CBID students created a virtual design challenge to solicit ideas from around the world to fight the novel coronavirus.
In This Issue
By comparing Twitter data from before and after the COVID-19 outbreak, a team led by WSE computer scientist Mark Dredze found a profound impact on the movement of Americans—indicating social distancing recommendations were having an effect.
On April 17, 248 students pitched their business ideas to a panel of judges that included JHU alumni and industry leaders, as they competed for $36,000 in prizes.
Russell H. Taylor and Yannis Kevrekidis received this distinction, which counts them among the world’s most accomplished engineers.
Johns Hopkins University has become the world’s first university to partner with Innovation for Defense, a new initiative of NATO’s Innovation Hub.
The Materials Science in Extreme Environments University Research Alliance will work to advance the types of materials that are capable of eliminating stockpiles of chemical and biological weapons, while limiting the collateral damage of such defensive actions.
By studying how snakes slither up trees, rocks, and shrubbery, a team of Johns Hopkins engineers has created a snake robot that can nimbly and stably climb large steps.
Most people see mosquitoes as a mere nuisance —or worse, a vehicle for disease. But Joelle Frechette instead found inspiration in these insects and has devised an elegant strategy for replicating their surprisingly sophisticated visual system.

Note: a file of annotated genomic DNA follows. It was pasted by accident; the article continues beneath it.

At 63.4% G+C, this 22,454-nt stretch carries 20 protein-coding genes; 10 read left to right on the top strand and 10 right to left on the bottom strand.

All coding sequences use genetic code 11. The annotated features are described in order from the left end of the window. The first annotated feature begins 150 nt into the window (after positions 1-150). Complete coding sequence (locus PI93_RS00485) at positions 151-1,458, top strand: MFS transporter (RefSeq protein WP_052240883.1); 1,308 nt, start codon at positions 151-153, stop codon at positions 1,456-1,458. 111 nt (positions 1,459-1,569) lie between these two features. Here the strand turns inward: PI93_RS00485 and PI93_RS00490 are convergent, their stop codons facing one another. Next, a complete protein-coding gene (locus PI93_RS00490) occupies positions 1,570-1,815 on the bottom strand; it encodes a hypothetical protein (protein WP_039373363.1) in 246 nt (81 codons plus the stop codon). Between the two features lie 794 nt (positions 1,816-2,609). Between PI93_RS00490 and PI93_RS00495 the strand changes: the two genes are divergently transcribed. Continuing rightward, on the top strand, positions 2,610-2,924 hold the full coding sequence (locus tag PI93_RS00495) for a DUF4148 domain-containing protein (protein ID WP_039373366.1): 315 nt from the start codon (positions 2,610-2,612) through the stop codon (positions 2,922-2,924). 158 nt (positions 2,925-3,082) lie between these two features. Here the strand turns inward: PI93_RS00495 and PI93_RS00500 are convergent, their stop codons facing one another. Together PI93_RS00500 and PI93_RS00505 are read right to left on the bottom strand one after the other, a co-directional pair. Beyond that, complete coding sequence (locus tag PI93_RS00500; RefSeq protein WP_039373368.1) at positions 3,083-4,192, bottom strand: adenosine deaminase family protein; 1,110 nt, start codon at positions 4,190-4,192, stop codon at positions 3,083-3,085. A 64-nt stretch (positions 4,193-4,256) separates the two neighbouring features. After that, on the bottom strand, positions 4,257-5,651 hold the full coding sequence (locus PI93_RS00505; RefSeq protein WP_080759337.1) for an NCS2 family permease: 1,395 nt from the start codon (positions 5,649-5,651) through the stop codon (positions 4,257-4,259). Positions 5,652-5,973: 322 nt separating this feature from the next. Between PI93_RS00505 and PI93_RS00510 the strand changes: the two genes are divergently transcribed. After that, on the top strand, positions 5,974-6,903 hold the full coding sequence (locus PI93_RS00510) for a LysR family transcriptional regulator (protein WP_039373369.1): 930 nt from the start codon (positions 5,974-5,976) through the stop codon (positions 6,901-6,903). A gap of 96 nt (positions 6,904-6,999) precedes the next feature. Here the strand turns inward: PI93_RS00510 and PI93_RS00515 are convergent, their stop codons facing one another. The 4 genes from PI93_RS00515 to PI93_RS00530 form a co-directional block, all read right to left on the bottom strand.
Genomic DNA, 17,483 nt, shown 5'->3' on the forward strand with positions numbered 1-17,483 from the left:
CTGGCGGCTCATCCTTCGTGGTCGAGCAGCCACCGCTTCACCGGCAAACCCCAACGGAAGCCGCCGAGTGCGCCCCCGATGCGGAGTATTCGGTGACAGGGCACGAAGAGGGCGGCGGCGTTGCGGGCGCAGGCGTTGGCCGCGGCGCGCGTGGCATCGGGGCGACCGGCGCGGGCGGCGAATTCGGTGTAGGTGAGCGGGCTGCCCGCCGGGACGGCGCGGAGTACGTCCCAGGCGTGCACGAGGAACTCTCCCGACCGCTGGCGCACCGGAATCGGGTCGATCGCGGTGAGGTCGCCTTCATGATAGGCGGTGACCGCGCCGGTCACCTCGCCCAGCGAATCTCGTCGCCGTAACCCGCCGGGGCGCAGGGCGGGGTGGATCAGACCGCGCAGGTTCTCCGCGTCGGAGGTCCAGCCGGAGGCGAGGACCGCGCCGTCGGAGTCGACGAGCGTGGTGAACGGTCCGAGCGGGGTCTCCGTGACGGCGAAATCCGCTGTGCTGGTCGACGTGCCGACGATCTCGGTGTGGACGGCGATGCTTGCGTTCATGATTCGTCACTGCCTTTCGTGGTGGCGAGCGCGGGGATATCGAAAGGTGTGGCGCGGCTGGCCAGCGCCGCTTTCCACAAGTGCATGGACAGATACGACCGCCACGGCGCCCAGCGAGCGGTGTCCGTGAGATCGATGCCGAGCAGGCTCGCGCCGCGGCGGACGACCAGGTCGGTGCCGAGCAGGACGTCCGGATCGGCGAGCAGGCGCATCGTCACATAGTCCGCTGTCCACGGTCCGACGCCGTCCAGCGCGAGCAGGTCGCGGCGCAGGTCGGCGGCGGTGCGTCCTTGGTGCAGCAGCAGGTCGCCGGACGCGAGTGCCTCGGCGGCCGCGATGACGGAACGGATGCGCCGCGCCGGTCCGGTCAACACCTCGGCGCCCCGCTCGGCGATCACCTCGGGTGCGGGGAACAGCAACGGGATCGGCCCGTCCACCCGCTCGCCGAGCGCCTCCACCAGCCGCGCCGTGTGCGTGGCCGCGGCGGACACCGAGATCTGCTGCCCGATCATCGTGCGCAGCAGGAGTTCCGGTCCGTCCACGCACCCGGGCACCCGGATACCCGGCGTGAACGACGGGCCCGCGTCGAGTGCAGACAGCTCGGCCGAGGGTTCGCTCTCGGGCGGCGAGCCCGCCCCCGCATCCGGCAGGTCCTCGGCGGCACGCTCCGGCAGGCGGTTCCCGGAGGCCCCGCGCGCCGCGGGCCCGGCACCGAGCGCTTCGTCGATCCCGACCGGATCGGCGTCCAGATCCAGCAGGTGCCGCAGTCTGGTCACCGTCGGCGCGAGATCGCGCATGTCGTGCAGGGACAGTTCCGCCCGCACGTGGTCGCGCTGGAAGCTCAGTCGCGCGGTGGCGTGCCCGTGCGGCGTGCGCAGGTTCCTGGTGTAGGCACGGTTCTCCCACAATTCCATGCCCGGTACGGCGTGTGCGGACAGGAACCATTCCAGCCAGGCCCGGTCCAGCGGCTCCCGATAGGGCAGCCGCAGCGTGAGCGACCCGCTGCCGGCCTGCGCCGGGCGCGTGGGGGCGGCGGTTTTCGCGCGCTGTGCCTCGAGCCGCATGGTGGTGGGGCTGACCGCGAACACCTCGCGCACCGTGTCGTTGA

The volume of patient data available to medical institutions —concerning everything from treatment and family health histories to allergies—is increasing exponentially.
Second-year student Amber Hamelin had a plan for the poker tournament hosted in January by Avi Rubin, a computer science professor and technical director of the JHU Information Security Institute.
In an age when many stories in the reported news exaggerate claims and use bold language that doesn’t match actual data, a course offered last January over Intersession couldn’t have been timelier.
A team of Johns Hopkins biomedical engineering students and alumni developed a device to make it easier for surgeons to perform partial corneal transplants on dogs.
At first glance, Carol Reiley’s artificial intelligence projects appear wildly diverse: Self-driving cars. Surgical robots. Symphonic music.
Sometimes people stop Steve Klinkner ’86 on the street or in the store and thank him for helping them find their keys or phone that morning.
The observation window at Goddard Space Flight Center looks out onto the world’s largest clean room, where a gleaming golden hexagon is hoisted on display — a mirror segment left over from Kenneth Harris’ most recent project.
Not many actors can say that they shared a stage with Sacha Baron Cohen. Jason Eisner, a professor of computer science, can.
Today, as never before, we can see just how critical engineering and engineers are—and will be—to our health, safety, and well-being. I am immensely proud of the way the WSE community has risen to the challenge and is making an impact on the world.